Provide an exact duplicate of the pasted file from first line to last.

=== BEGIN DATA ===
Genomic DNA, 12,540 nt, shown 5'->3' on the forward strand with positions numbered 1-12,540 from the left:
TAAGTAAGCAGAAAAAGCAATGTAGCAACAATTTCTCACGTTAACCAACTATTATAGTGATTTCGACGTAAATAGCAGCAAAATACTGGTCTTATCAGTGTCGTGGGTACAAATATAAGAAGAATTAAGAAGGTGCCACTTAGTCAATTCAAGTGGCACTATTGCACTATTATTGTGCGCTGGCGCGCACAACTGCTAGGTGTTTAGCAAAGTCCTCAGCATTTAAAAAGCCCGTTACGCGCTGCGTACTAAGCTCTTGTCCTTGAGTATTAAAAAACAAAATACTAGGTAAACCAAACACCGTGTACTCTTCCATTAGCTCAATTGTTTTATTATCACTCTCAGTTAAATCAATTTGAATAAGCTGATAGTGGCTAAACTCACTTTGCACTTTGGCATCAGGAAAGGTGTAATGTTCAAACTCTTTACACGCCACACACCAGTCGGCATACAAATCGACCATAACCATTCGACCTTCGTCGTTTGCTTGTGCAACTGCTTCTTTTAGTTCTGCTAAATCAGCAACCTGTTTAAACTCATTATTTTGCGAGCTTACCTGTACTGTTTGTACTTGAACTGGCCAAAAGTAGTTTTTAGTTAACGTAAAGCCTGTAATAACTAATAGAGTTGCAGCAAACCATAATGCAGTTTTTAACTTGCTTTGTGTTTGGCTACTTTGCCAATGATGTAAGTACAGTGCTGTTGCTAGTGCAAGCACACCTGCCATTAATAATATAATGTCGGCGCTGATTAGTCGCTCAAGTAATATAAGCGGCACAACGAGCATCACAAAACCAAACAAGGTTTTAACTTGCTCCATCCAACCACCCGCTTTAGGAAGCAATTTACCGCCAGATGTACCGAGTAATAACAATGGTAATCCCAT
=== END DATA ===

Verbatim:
Genomic DNA, 12,540 nt, shown 5'->3' on the forward strand with positions numbered 1-12,540 from the left:
TAAGTAAGCAGAAAAAGCAATGTAGCAACAATTTCTCACGTTAACCAACTATTATAGTGATTTCGACGTAAATAGCAGCAAAATACTGGTCTTATCAGTGTCGTGGGTACAAATATAAGAAGAATTAAGAAGGTGCCACTTAGTCAATTCAAGTGGCACTATTGCACTATTATTGTGCGCTGGCGCGCACAACTGCTAGGTGTTTAGCAAAGTCCTCAGCATTTAAAAAGCCCGTTACGCGCTGCGTACTAAGCTCTTGTCCTTGAGTATTAAAAAACAAAATACTAGGTAAACCAAACACCGTGTACTCTTCCATTAGCTCAATTGTTTTATTATCACTCTCAGTTAAATCAATTTGAATAAGCTGATAGTGGCTAAACTCACTTTGCACTTTGGCATCAGGAAAGGTGTAATGTTCAAACTCTTTACACGCCACACACCAGTCGGCATACAAATCGACCATAACCATTCGACCTTCGTCGTTTGCTTGTGCAACTGCTTCTTTTAGTTCTGCTAAATCAGCAACCTGTTTAAACTCATTATTTTGCGAGCTTACCTGTACTGTTTGTACTTGAACTGGCCAAAAGTAGTTTTTAGTTAACGTAAAGCCTGTAATAACTAATAGAGTTGCAGCAAACCATAATGCAGTTTTTAACTTGCTTTGTGTTTGGCTACTTTGCCAATGATGTAAGTACAGTGCTGTTGCTAGTGCAAGCACACCTGCCATTAATAATATAATGTCGGCGCTGATTAGTCGCTCAAGTAATATAAGCGGCACAACGAGCATCACAAAACCAAACAAGGTTTTAACTTGCTCCATCCAACCACCCGCTTTAGGAAGCAATTTACCGCCAGATGTACCGAGTAATAACAATGGTAATCCCAT